Looking back over the years, great classroom courses have included a rich variety of learning activities or methods. So let’s take a look into the past and remember what we have used for great classroom experiences:

  • lectures
  • tutor-led discussion
  • group discussion
  • demonstrations
  • role plays
  • individual work
  • presentations
  • exercises
  • coaching
  • collaborating
  • case studies
  • problem solving games

A real rich mix of activities there. Hang on a minute? Isn’t that blended learning?

Well, not really. It’s blended training methods.

What it does confirm is that for effective learning our training needs to have an appropriate blend of learning activities. Today the emphasis is increasingly on learning through the conversations we have with each other. Despite classroom delivery being very effective (when designed and facilitated well) it’s often an inefficient choice.

Why? Because there is a limit to how many people we reach at any one time. There are different levels of experience in the room. There’s different speeds at which people learn and more reflection time needed by some. There are hidden costs associated with attending events such as travel and time away from job as well as the possible need to bring in temporary staff to cover.

Organisations have recognised that and are thinking of alternative ways of covering some of the learning traditionally done in the classroom. But is tagging this content on either side of the classroom as eLearning self-study the answer? Maybe – but before we can decide whether it is appropriate I have another question for you.

What really is eLearning?

Blended Learning, Online learning

The blended learning myth: eLearning plus classroom!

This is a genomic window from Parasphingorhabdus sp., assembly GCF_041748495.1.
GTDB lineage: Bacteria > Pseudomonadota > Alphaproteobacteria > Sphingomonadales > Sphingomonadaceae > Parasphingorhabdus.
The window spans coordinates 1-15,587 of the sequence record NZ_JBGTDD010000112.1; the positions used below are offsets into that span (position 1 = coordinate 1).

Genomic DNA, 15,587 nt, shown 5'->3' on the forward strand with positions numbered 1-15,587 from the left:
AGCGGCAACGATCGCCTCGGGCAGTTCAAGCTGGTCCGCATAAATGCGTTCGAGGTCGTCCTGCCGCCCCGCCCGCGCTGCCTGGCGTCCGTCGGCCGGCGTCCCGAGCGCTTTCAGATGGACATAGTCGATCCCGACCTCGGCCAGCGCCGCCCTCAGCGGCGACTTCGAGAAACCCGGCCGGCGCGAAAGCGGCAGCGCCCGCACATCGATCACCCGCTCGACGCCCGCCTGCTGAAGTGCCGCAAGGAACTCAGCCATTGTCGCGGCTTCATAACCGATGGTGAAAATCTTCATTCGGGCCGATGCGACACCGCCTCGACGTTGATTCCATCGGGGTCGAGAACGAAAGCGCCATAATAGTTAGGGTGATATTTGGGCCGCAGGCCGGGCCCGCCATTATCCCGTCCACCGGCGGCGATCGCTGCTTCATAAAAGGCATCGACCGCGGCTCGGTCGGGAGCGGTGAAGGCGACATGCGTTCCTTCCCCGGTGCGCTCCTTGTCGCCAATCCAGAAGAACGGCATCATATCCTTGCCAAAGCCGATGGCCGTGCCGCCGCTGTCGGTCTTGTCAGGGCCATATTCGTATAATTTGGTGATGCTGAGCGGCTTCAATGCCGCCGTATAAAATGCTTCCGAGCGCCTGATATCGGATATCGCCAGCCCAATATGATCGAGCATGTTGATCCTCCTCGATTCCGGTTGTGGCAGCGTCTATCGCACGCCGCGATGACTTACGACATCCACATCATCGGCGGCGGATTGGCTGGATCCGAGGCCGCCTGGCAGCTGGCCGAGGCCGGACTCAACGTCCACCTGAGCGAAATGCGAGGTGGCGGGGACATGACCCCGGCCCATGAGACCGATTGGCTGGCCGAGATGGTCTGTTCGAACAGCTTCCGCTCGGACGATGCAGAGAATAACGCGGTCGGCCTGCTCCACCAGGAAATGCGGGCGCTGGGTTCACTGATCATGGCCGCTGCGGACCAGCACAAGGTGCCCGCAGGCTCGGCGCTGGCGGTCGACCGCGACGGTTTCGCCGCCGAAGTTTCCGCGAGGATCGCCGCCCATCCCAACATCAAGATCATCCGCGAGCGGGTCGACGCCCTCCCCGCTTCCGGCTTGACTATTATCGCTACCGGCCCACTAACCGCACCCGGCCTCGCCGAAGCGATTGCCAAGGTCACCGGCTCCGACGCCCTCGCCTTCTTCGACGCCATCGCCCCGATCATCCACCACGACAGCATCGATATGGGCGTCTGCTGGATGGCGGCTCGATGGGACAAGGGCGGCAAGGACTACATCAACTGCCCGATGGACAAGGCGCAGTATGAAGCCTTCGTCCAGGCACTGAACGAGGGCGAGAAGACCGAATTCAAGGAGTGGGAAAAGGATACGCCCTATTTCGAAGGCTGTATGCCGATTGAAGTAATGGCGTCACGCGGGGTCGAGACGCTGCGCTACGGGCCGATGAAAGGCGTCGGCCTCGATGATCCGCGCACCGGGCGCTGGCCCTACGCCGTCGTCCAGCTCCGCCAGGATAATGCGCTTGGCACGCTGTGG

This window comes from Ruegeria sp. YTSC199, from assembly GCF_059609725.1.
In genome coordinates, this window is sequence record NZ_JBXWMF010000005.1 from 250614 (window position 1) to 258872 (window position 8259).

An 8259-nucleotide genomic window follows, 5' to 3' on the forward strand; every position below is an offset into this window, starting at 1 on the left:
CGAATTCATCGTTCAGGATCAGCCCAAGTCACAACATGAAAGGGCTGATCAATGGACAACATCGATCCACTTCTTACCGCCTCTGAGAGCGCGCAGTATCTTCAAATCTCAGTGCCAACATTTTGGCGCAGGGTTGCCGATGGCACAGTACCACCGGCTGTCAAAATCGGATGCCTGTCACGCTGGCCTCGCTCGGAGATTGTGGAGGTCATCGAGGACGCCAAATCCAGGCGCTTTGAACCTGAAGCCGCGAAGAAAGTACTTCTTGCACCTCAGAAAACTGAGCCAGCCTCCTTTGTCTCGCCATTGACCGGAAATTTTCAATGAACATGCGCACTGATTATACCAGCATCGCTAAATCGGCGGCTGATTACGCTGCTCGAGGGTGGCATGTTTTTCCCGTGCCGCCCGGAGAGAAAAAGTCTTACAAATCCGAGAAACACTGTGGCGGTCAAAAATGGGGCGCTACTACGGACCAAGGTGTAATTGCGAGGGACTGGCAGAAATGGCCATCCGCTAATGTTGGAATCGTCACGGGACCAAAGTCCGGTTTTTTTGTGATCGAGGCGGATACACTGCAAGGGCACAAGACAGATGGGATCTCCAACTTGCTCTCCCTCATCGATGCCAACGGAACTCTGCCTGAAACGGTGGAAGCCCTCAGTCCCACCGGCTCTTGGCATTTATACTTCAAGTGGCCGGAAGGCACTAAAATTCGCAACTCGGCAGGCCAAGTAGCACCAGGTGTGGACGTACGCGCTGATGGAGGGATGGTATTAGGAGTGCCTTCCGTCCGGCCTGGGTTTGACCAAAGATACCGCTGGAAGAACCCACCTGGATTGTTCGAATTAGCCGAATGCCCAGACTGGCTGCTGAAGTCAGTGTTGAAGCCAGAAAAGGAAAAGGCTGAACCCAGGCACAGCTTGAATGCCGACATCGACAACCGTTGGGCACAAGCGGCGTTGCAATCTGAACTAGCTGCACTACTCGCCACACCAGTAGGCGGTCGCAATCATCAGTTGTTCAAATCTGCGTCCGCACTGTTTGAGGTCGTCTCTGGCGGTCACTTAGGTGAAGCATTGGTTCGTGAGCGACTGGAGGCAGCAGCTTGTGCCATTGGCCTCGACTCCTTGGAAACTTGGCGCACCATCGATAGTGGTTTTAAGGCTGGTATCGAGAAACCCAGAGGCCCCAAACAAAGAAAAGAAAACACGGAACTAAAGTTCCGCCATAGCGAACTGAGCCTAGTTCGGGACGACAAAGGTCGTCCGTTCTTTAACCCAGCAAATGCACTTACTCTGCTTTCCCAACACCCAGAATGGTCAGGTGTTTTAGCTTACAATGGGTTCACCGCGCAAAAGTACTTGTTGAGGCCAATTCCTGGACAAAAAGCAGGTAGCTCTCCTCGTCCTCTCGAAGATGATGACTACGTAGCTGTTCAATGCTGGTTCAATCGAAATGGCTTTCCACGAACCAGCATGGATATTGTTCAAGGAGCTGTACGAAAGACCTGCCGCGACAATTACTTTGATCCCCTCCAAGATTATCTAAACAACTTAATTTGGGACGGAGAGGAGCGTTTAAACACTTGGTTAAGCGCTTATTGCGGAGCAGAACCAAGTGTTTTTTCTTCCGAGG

Image by Aline Ponce from Pixabay

I recently had a conversation with someone who was interested in designing more engaging eLearning but they weren’t sure where to start when deciding which of the suite of training programmes to sign up for. During the conversation I mentioned that it would also benefit him to consider looking into blended learning which would give him more of an idea how eLearning (as he interpreted e-learning i.e. self study modules) could be considered working as part of a blended solution. At the time he was adamant he wasn’t at all interested in blended learning because he wouldn’t be involved in designing or delivering classroom courses.

I hear a similar response from others on my programmes when asked the question “what do you think blended learning is?” The definitions from my students from a classroom design/delivery background are along the lines of “a mix of eLearning and classroom” mainly describing the eLearning as the ‘pre-course work’ in preparation for classroom events.
I have been running programmes on blended learning for a number of years and although there are more people attending with a less blinkered view, there are still so many under this impression given the plethora of resources out there extolling the virtues of various online options.

This then reminded me of another conversation I had some months back after a presentation I co-delivered on how learning is changing. This person mentioned he had already attended a course on blended learning and as a result, he didn’t think blended learning was appropriate at that time. After a little investigation into why he thought that way, it turned out that this particular company stipulated that a blended learning solution wasn’t a true blended solution unless it included eLearning. Now I only had this person’s side of the story but it didn’t surprise me as the company providing the course was an eLearning provider.